Posts Tagged ‘violence’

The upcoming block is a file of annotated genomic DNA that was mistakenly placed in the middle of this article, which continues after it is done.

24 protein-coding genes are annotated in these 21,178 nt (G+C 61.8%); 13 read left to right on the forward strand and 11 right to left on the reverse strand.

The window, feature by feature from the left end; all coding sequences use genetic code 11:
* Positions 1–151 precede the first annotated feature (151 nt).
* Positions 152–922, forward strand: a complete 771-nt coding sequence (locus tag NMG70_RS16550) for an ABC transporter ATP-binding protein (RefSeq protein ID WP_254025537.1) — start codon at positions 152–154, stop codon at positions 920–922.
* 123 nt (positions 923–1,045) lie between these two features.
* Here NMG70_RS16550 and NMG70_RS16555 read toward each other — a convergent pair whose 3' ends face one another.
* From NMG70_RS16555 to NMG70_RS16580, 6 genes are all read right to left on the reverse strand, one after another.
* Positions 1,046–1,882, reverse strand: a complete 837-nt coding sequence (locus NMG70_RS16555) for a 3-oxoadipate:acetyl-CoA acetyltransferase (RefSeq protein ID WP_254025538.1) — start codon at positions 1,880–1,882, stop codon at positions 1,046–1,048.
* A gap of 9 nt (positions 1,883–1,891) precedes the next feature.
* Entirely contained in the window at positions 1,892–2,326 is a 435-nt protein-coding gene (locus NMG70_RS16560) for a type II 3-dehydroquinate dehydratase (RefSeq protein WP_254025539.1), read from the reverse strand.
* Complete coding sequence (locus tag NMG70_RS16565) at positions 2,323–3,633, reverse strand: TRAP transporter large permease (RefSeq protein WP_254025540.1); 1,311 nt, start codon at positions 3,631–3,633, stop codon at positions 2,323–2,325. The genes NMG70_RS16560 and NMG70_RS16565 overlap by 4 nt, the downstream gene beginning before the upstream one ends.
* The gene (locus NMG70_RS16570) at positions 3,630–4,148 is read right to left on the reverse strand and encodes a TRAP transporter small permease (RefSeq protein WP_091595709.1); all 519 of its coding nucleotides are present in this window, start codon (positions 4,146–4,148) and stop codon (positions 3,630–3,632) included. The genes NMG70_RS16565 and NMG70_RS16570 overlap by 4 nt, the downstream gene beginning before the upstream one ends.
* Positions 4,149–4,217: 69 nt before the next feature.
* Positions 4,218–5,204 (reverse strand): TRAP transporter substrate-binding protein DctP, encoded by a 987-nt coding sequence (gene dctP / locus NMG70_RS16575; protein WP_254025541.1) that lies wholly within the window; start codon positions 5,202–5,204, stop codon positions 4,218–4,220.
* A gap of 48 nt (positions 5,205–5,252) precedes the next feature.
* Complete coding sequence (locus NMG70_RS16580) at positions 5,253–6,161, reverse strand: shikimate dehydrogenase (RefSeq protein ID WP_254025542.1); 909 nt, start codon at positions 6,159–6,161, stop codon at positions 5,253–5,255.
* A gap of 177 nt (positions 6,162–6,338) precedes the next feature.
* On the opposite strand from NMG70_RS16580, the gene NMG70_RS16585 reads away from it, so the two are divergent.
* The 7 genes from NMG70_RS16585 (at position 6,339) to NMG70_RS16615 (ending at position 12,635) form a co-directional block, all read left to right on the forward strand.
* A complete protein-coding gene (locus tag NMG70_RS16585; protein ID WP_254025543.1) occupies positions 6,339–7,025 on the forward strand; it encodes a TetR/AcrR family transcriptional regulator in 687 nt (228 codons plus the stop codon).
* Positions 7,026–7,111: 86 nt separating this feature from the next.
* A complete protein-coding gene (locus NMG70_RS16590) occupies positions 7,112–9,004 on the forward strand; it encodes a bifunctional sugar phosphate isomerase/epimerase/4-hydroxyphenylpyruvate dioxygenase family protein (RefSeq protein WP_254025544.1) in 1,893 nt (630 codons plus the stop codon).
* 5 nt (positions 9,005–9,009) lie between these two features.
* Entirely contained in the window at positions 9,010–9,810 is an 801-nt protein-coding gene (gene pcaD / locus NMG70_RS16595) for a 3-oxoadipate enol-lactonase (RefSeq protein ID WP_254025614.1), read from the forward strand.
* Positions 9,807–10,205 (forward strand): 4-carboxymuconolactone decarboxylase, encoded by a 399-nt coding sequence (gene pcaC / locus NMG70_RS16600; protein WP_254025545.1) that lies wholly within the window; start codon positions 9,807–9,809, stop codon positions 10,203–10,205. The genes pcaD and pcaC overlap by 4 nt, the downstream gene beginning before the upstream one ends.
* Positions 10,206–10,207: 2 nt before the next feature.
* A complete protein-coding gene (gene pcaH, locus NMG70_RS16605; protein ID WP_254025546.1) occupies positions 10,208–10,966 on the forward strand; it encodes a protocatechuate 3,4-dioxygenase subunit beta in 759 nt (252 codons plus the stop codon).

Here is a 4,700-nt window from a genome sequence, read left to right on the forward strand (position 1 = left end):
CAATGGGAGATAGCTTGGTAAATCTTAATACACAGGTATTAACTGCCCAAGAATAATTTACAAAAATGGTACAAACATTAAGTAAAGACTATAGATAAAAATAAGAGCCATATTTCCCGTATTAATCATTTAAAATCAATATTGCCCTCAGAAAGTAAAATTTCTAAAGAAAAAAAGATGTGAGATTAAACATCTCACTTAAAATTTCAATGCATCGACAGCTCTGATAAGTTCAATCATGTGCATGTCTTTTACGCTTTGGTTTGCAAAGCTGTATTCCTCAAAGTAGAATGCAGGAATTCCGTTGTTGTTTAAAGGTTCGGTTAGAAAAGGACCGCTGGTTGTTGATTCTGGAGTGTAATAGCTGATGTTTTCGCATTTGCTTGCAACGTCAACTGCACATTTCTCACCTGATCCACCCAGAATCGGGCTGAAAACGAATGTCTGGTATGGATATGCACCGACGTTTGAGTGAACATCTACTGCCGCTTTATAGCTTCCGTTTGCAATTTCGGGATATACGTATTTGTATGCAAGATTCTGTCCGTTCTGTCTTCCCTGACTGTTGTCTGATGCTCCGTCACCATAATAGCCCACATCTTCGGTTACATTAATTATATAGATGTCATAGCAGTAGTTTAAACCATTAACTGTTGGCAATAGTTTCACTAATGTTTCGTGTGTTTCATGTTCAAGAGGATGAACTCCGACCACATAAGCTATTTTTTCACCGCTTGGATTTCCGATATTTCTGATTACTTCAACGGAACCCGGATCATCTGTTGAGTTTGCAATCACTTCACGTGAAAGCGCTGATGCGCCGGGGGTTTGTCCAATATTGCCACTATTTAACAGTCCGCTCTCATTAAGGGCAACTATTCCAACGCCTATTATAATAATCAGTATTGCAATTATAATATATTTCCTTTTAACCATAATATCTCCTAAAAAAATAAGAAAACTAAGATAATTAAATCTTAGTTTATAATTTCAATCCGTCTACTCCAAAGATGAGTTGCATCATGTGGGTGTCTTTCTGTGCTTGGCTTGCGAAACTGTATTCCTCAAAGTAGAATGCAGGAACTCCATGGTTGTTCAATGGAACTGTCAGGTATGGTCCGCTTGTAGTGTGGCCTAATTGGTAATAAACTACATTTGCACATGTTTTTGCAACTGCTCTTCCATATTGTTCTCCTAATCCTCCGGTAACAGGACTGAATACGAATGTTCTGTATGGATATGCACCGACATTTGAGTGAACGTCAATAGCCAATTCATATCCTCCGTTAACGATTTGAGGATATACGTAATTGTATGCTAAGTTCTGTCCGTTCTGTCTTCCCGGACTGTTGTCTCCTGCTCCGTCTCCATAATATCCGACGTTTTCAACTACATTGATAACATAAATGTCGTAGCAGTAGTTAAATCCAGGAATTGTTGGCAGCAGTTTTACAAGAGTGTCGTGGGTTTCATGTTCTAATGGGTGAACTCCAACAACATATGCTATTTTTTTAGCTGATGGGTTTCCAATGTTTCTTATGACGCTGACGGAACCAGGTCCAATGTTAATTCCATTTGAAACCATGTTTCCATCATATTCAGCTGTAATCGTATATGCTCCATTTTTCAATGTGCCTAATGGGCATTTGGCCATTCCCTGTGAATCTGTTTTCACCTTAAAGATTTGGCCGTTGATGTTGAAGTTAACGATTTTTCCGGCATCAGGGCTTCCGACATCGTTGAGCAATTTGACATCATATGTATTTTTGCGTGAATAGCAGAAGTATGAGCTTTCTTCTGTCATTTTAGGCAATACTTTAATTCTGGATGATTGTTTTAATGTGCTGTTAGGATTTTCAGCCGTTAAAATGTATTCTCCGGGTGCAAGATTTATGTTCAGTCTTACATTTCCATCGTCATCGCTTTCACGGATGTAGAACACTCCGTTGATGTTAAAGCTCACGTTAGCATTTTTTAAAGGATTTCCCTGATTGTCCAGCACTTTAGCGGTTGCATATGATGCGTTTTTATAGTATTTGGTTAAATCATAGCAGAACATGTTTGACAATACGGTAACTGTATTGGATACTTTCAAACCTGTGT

I’m at the Milwaukee Secure Detention Facility (MSDF), an institution in the Wisconsin Prison System (WPS), participating in the Earned Release Program (ERP).  With ERP social worker Ms. Grey on vacation until June 6th, I anticipated a slow, boring Tuesday after Memorial Day.  It seemed like the biggest challenge we would be dealing with would be the heat.  The holiday weekend had brought summer like weather, with temperatures in the high eighties with extreme humidity.  It makes me grateful I won’t be here in July and August as I graduate this program June 19th and am anticipating release by June 20th.  I busied myself Tuesday morning with the assignments Ms. Grey had left us with.  I did the A and B plan, which lists what our plan is upon release, both a primary and a fallback plan.  I’ve been planning for that in some way almost every day as the blog sponsors will tell you!  As anyone will tell you when getting released, those kind of plans are tough as there are so many variables involved.  One variable changes or complications occur and the whole plan radically changes.  The other assignment was to write a paragraph on possible release triggers that we select from a list in a pamphlet.  I did 7 paragraphs.  Again, it’s obvious common sense stuff.  I know to stay away from bars, be honest, and get out of my head.  The general consensus is this is busy work for while Ms. Grey is gone.  It took me 2 hours to finish it all.  Most of the other guys in the group did theirs last week.  I pulled out the A edition of the encyclopedia and started reading.  Group member Kevin House indicated he wanted to change the quote for the graduation project program I’d worked on.  I felt like this might be an opportunity to fix the errors Ms. Grey made when she made changes to it.  We’ll have to wait and see if there’s time when she gets back.  Otherwise, we spent the day battling the heat and trying to stay occupied.  Cellie Malcolm Johnson as anticipated, is having some difficulty not stating his opinions in a constructive manner in Ms. Carr’s group as he came back upset with how they’re trying to “muzzle him”.  I’m sure  he’ll learn how it works here.  He sees things through the prism of racial bias, which while that is an element, it can’t be your focus.  Otherwise, as with a prism, it distracts your view of everything else.  Mail call was done early tonight.  My heart dropped when I saw an envelope addressed to me from the Winnebago County Courthouse.  Letters from such places are never good news and when you’re this close to release are grounds for a  heart attack.  The news isn’t good but it wasn’t about me.  I have a daughter from the relationship prior to JoAnn.  Her name is Lexi.  Her mother, Barb, through the years did everything she could to prevent Lexi and I from having a relationship.  She was the kind of person that wouldn’t hesitate to call the police and make up a story about you which is actually what let to our breakup.  I focused on JoAnn’s kids after she had begun making untrue allegations against JoAnn and later on against my adoptive parents, Charles and Victoria Martin concerning the treatment of her son from another relationship, Eli.  Lexi and I were very close while we were together and she loved JoAnn and the kids when we got to spend time with them.  But this paperwork indicated that Lexi had been removed from the home and they wanted to change her placement because of violence in the home which they were blaming on Lexi.  It was so unlike the loving, sweet, shy girl I’d known.  Eli had been removed from her home for similar reasons a  few years ago.  Since Ms. Grey was on vacation and the hearing is June 2nd (today is May 31st) I went to another ERP social worker Ms. Nell Presley, for help.  I wanted to at least attend the hearing by phone but would need their help to do so.  She didn’t seem motivated at all but said she would try.  She is the same social worker that divulged journal info to former Andre Charles.  Whenever you get legal papers, other inmates see that envelope and immediately know something’s up.  I briefly described it.  I’m just numb.  Why are all my kids following down my path?  And my father’s path?  And his father before him?  I feel extreme guilt and sadness.  I’m powerless to do anything behind these prison doors and I know that.  I just so wish I was there and able to meet her needs.  All I can do is pray and say how sorry I am which of course won’t help anyone at all.